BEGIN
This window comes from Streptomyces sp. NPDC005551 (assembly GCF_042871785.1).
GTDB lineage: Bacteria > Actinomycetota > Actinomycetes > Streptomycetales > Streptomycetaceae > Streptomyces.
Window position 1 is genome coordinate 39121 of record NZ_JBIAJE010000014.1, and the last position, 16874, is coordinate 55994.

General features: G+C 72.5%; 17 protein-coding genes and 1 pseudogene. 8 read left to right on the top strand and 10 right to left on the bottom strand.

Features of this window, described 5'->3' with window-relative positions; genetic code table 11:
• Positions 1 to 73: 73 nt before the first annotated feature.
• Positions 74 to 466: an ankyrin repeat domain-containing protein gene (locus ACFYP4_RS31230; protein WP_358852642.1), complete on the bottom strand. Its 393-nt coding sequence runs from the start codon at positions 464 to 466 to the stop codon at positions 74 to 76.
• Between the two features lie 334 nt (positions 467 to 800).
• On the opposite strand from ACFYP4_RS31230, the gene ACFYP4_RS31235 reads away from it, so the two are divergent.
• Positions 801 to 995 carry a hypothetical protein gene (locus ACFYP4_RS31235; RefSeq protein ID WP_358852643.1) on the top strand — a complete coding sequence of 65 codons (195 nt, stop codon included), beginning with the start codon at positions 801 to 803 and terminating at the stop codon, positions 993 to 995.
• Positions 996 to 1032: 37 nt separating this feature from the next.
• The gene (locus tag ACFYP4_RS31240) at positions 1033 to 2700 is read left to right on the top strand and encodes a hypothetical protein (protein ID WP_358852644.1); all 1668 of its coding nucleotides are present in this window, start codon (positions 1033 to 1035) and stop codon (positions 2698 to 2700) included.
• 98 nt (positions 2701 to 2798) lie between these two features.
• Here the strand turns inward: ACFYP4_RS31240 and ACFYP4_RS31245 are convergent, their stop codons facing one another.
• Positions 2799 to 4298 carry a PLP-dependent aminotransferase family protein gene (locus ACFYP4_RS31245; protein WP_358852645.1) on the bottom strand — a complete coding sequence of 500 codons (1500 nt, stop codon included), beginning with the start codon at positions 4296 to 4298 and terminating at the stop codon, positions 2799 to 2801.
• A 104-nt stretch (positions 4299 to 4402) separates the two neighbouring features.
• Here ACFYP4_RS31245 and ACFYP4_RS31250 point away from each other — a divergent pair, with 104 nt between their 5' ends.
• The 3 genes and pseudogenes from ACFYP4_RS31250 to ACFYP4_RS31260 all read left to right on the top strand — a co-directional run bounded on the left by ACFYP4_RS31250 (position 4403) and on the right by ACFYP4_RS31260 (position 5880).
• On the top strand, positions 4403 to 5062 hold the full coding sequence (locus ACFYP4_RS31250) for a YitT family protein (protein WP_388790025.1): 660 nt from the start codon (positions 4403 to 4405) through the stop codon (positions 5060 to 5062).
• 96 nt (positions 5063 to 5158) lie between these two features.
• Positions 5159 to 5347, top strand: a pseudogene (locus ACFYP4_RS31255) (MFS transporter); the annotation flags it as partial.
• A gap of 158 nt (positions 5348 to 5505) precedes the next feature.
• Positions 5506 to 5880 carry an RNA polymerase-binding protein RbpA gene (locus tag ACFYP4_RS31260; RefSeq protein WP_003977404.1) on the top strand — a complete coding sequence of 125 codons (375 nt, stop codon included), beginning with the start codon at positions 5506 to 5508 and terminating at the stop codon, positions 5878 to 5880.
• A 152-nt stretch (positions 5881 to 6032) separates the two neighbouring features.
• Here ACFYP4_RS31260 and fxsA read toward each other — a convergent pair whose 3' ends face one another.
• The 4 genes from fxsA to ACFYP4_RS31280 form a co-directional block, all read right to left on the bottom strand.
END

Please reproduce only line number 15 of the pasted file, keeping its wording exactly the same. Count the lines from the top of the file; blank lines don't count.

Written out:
• Positions 2799 to 4298 carry a PLP-dependent aminotransferase family protein gene (locus ACFYP4_RS31245; protein WP_358852645.1) on the bottom strand — a complete coding sequence of 500 codons (1500 nt, stop codon included), beginning with the start codon at positions 4296 to 4298 and terminating at the stop codon, positions 2799 to 2801.